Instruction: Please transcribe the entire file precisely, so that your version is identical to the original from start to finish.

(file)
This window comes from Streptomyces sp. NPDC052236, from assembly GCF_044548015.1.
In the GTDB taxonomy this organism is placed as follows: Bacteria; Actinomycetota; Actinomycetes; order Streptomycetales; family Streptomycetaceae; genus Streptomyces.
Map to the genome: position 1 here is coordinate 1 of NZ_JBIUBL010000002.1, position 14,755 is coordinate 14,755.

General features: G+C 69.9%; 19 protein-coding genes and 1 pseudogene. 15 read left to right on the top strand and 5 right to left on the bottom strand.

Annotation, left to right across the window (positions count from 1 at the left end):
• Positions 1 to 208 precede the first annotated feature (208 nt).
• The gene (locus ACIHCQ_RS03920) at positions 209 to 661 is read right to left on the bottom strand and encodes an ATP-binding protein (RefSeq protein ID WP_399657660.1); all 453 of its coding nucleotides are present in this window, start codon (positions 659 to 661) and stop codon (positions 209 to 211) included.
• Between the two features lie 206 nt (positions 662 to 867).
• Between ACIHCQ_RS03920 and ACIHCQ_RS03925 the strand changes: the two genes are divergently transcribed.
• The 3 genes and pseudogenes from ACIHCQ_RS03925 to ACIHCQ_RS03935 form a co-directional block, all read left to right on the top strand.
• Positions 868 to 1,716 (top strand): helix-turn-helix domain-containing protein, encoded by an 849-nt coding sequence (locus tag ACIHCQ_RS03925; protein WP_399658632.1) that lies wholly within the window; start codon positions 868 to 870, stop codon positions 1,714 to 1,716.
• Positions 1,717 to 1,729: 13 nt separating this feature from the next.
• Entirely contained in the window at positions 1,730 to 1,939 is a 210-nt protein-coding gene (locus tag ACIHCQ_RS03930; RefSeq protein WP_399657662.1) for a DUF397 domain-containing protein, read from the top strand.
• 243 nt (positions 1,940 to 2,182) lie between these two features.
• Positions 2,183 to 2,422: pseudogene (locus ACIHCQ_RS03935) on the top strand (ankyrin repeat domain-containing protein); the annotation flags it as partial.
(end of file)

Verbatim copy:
This window comes from Streptomyces sp. NPDC052236, from assembly GCF_044548015.1.
In the GTDB taxonomy this organism is placed as follows: Bacteria; Actinomycetota; Actinomycetes; order Streptomycetales; family Streptomycetaceae; genus Streptomyces.
Map to the genome: position 1 here is coordinate 1 of NZ_JBIUBL010000002.1, position 14,755 is coordinate 14,755.

General features: G+C 69.9%; 19 protein-coding genes and 1 pseudogene. 15 read left to right on the top strand and 5 right to left on the bottom strand.

Annotation, left to right across the window (positions count from 1 at the left end):
• Positions 1 to 208 precede the first annotated feature (208 nt).
• The gene (locus ACIHCQ_RS03920) at positions 209 to 661 is read right to left on the bottom strand and encodes an ATP-binding protein (RefSeq protein ID WP_399657660.1); all 453 of its coding nucleotides are present in this window, start codon (positions 659 to 661) and stop codon (positions 209 to 211) included.
• Between the two features lie 206 nt (positions 662 to 867).
• Between ACIHCQ_RS03920 and ACIHCQ_RS03925 the strand changes: the two genes are divergently transcribed.
• The 3 genes and pseudogenes from ACIHCQ_RS03925 to ACIHCQ_RS03935 form a co-directional block, all read left to right on the top strand.
• Positions 868 to 1,716 (top strand): helix-turn-helix domain-containing protein, encoded by an 849-nt coding sequence (locus tag ACIHCQ_RS03925; protein WP_399658632.1) that lies wholly within the window; start codon positions 868 to 870, stop codon positions 1,714 to 1,716.
• Positions 1,717 to 1,729: 13 nt separating this feature from the next.
• Entirely contained in the window at positions 1,730 to 1,939 is a 210-nt protein-coding gene (locus tag ACIHCQ_RS03930; RefSeq protein WP_399657662.1) for a DUF397 domain-containing protein, read from the top strand.
• 243 nt (positions 1,940 to 2,182) lie between these two features.
• Positions 2,183 to 2,422: pseudogene (locus ACIHCQ_RS03935) on the top strand (ankyrin repeat domain-containing protein); the annotation flags it as partial.